- Our feet are our base and work hard every day to get us where we are going but we tend to pay very little attention to them. It’s time we gave them a little love!
- Our feet are made up of 28 bones and 35 joints from the ankle to the toes. Flexibility in our feet allows them to absorb shock as we move our body. When this flexibility is lost, we start to get wear and tear on other joints such as knees, hips and spine. Wearing shoes reduces movement that would normally occur in our day to day movement, reducing the flexibility of our feet. Walking on flat surfaces also reduces the need for our feet to adapt to changes, further reducing flexibility. Does this mean we should all stop wearing shoes? Of course not, although if you’d like to and it suits your lifestyle go ahead (you probably already have)! Reducing your time wearing shoes would be a far better option- especially for kids who have not lost their flexibility yet. For adults, the majority of us likely to have joints that are “stuck” or sometimes fused, but there are plenty of things we can do about it .
1- We are lucky enough in the Illawarra to have beautiful beaches and rockpools. Walking barefoot along the sand and rocks gives your feet a chance to learn to adapt to different surfaces. Don’t go doing hours of rock walking straight up, give your feet a chance to adapt, even a few minutes might be enough, gradually working your way up to longer walks. If you have pain the following day, you have most likely overdone it.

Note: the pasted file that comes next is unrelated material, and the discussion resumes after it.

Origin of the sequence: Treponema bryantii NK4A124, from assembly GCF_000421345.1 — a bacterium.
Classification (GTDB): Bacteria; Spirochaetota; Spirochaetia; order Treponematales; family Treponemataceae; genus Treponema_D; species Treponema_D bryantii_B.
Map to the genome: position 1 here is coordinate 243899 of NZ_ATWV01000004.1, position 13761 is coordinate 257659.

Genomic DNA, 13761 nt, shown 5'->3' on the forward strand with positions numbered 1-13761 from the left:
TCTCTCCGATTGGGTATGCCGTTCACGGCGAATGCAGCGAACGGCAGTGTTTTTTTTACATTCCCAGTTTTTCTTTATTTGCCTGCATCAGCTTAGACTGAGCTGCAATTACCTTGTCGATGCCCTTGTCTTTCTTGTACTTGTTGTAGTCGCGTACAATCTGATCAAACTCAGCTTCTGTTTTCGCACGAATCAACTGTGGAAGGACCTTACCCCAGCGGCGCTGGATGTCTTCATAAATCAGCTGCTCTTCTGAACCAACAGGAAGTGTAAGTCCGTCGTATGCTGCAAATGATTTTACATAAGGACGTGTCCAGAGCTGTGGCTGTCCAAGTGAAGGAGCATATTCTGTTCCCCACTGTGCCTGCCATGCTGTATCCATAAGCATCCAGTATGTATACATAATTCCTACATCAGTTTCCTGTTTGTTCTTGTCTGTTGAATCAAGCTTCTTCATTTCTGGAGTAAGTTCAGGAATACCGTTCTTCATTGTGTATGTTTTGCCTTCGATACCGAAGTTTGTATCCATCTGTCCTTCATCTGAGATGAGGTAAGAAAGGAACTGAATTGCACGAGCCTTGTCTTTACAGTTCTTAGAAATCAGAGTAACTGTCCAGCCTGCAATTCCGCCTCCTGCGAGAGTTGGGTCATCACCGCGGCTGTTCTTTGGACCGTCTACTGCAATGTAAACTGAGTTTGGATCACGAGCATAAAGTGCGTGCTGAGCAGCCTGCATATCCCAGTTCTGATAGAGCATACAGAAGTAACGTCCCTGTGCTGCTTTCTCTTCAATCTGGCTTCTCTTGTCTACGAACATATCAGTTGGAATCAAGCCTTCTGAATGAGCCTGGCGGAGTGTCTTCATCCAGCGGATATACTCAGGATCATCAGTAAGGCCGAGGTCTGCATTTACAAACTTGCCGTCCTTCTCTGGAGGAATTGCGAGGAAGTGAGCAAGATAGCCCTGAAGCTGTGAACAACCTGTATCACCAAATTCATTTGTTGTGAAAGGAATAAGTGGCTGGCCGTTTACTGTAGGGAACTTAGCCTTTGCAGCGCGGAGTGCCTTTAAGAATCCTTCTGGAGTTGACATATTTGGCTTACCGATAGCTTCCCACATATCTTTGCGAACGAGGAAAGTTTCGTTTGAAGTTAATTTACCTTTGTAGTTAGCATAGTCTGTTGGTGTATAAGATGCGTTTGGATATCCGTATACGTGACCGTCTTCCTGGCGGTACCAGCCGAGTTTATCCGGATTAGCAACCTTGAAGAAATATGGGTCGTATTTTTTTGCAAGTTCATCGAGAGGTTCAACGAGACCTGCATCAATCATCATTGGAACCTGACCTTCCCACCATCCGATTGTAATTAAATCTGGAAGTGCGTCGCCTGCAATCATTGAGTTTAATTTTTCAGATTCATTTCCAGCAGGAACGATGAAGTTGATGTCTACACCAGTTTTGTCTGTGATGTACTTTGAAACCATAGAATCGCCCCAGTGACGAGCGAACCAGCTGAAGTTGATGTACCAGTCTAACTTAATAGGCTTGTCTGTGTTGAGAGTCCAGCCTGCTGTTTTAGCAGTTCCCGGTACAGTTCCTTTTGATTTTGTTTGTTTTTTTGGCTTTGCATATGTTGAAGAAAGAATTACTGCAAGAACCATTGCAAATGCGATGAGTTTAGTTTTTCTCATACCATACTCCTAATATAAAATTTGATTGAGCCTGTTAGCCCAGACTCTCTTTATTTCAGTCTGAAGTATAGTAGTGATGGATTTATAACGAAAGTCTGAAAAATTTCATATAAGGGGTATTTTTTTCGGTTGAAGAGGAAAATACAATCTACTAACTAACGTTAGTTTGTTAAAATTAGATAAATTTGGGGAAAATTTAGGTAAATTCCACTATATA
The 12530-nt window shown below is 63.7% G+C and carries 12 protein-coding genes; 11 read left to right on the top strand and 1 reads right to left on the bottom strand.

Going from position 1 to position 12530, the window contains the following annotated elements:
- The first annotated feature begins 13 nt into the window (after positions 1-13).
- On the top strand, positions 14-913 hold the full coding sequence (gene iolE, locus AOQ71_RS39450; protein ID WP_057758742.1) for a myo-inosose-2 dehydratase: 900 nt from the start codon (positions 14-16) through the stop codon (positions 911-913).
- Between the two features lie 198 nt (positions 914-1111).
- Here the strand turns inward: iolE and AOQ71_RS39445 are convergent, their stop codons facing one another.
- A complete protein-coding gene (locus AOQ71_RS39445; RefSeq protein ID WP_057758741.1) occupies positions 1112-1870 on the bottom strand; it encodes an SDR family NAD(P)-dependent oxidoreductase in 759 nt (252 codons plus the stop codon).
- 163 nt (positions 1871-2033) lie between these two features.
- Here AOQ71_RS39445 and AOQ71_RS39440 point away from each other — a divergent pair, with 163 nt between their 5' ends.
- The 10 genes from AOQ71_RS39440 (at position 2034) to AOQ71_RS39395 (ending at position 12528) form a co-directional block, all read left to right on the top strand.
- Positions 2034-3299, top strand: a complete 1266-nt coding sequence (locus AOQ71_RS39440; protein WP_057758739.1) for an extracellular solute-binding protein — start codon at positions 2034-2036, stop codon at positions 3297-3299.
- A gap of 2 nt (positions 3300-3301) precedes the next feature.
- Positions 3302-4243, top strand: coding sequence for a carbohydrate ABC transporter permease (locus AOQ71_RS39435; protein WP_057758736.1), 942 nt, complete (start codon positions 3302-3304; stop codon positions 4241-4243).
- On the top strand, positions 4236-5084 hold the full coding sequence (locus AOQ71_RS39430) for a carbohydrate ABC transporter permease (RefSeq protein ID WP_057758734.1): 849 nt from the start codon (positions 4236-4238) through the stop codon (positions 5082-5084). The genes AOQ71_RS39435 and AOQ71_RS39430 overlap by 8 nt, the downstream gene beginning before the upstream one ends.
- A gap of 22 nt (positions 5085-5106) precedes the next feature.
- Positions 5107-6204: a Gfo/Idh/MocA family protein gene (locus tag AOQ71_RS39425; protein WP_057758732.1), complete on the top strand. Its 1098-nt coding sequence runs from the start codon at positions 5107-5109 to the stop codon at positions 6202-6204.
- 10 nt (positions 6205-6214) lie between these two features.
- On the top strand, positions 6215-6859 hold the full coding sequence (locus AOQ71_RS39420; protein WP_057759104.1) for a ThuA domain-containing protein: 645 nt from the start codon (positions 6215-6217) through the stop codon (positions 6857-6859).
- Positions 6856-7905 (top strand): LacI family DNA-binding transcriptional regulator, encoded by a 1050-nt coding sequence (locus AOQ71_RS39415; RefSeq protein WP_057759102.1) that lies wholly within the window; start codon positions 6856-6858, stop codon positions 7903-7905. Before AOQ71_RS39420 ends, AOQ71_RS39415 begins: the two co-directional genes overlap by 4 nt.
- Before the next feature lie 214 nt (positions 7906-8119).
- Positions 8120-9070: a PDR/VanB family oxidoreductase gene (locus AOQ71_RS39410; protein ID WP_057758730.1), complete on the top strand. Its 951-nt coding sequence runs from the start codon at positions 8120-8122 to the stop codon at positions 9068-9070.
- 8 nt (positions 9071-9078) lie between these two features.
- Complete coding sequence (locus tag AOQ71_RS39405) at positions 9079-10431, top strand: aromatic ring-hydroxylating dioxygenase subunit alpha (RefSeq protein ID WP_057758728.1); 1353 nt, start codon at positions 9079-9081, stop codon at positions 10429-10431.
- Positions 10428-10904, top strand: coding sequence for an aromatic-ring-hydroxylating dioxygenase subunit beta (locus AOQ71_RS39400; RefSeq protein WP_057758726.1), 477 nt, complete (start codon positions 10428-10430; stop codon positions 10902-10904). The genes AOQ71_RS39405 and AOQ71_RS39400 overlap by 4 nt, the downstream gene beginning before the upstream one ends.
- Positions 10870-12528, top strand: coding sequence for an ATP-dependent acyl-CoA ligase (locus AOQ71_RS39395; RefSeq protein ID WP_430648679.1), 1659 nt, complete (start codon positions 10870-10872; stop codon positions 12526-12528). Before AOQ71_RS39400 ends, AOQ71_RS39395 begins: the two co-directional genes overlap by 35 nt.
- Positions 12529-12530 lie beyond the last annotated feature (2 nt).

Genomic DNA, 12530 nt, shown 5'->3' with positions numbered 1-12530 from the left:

2- Tennis ball trick- Using a tennis ball or other firm ball, you can massage your foot to increase circulation and release tension. Just put the ball on the ground and stand (or sit to begin) and roll the ball under your foot. Experiment with going lengthways or side to side, making circles and adjusting the pressure. You body is the best judge of what it needs so stay mindful of what you feel and work on the areas that draw your attention.
3- Self massage- There is no right or wrong when it comes to self massage, let your instincts guide you. The most simple option is to use your thumbs to stroke from your heel to each toe. Find some time as often as you can to give your feet a massage. I like to massage my feet when I’m sitting on my mat waiting for a Yoga class (with another teacher). It’s a great way to set the tone of self care and I know I won’t be interrupted by my kids. Teaching your kids how to give massages and encouraging them to allow you to give them a massage is another nice way to fit in regular foot massages and as a bonus you get a nice bonding time with them too.
4- Bring attention to your feet and ankles in Yoga classes- Because our feet are our base, bringing attention to them during class, and activating muscles to stabilise your ankles and feet, will help with stability off the mat as your muscle memory improves. Lifting the arches of the feet during standing poses and balances, helps to stabilise the ankle. This can be done by spreading the toes and either lifting them or gripping the floor.
5- Legs up the wall- If you’ve been on your feet all day one of the kindest things you can do for your feet is do “legs up the wall” pose. Sit as close as you can sideways to the wall and as you lay down swing your legs around to bring them up onto the wall. Relaxing in this position allows gravity to move blood away from your feet and as you return to a seated position fresh blood can circulate down your legs and feet.
Give your feet the love they deserve and they will reward you with greater ease of movement and less wear and tear on your joints.